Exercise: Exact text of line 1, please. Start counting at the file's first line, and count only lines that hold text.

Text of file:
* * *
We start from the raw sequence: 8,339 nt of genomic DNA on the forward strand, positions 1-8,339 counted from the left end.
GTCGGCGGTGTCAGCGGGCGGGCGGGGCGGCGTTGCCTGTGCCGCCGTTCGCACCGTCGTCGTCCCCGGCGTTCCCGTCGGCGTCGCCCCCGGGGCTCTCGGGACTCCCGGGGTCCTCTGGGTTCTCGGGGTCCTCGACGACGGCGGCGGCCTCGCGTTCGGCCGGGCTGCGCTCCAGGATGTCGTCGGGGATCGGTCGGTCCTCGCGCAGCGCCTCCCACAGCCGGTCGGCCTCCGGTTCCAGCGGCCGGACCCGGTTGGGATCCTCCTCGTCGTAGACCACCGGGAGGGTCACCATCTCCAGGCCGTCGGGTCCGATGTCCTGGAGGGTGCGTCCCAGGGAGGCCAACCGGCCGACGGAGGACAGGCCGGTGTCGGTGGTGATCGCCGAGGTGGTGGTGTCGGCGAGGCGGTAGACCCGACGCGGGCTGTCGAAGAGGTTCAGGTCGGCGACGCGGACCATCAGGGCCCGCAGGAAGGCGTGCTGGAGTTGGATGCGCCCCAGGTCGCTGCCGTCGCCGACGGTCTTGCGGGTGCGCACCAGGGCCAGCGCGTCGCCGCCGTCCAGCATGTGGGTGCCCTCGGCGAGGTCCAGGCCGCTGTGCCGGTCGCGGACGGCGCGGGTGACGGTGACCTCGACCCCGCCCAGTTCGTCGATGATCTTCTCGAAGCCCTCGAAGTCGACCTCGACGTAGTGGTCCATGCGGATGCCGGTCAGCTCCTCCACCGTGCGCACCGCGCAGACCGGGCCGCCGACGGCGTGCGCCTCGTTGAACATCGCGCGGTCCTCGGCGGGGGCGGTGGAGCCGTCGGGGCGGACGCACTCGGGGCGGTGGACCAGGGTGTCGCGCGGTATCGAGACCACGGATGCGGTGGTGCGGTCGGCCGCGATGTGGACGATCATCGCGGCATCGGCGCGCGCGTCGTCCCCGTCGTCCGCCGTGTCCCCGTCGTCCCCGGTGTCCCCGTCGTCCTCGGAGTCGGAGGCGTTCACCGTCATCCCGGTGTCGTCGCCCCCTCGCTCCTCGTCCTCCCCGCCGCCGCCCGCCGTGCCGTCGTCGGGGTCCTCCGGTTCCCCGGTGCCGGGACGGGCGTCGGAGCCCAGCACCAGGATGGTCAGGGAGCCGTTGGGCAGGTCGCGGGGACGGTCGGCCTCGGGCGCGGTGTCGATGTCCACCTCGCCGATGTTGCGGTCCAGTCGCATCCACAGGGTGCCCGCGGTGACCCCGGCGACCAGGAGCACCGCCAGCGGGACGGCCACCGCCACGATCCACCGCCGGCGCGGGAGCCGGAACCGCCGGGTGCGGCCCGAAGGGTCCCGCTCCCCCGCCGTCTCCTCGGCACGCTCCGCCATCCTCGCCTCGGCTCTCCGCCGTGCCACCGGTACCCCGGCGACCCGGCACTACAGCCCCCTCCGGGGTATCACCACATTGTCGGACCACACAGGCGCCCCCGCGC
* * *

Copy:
We start from the raw sequence: 8,339 nt of genomic DNA on the forward strand, positions 1-8,339 counted from the left end.